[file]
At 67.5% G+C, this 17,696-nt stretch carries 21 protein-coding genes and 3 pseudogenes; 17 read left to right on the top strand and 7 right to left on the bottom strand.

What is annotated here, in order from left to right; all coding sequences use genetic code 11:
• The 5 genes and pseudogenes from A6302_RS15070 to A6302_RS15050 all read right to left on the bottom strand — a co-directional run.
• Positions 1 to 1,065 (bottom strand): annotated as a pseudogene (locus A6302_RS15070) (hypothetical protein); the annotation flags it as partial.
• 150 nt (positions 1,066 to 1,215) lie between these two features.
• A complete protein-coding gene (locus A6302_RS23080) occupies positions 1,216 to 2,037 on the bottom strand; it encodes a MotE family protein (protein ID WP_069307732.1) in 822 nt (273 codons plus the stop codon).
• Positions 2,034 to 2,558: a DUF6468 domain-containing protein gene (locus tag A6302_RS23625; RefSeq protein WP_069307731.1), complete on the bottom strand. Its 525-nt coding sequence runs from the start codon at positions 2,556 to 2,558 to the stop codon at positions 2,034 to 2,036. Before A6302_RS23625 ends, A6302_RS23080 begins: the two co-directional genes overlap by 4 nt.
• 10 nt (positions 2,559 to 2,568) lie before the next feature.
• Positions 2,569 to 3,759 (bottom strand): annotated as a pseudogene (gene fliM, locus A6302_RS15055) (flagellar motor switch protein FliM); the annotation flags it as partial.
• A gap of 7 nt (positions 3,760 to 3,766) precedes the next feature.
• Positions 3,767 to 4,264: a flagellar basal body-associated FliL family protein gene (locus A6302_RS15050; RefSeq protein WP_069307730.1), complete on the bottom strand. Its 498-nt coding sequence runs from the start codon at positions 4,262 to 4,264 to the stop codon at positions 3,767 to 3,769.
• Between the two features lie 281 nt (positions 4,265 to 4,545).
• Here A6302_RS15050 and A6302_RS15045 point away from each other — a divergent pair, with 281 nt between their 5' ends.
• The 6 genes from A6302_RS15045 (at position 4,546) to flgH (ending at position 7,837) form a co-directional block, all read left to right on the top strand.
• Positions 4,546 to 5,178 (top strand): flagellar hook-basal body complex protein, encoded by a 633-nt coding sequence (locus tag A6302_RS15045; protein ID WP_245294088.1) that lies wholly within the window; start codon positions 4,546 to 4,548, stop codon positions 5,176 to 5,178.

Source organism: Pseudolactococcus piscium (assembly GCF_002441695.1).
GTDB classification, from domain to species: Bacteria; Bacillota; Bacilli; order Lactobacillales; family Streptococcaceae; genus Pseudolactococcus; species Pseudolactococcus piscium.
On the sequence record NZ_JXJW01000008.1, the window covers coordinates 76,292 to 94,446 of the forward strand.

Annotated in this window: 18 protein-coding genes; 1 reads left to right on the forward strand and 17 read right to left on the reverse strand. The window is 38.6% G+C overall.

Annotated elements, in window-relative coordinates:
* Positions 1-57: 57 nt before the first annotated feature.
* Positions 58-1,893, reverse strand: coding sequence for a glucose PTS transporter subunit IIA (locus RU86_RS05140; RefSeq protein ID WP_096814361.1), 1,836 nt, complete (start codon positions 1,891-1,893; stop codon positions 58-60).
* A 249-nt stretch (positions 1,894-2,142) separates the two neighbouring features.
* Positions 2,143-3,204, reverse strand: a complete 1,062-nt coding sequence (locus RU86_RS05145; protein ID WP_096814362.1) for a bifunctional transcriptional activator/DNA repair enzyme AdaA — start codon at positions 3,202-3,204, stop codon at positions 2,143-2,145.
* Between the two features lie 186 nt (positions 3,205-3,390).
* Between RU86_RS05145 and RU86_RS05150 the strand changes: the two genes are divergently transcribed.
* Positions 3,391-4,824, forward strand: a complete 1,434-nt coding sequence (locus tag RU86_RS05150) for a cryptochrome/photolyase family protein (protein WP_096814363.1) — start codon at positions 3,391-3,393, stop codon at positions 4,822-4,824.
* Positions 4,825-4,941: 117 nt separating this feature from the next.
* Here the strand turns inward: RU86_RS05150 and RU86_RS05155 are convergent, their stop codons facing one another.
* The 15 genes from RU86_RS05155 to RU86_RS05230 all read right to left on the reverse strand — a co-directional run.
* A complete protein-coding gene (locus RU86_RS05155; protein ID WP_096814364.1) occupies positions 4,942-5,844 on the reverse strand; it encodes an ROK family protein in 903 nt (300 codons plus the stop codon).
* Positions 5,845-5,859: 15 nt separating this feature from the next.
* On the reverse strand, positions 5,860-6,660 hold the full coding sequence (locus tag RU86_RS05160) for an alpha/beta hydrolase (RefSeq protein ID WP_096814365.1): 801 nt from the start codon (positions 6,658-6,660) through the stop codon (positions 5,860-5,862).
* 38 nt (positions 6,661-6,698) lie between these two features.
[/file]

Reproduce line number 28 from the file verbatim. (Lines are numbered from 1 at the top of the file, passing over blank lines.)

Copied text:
* Positions 4,825-4,941: 117 nt separating this feature from the next.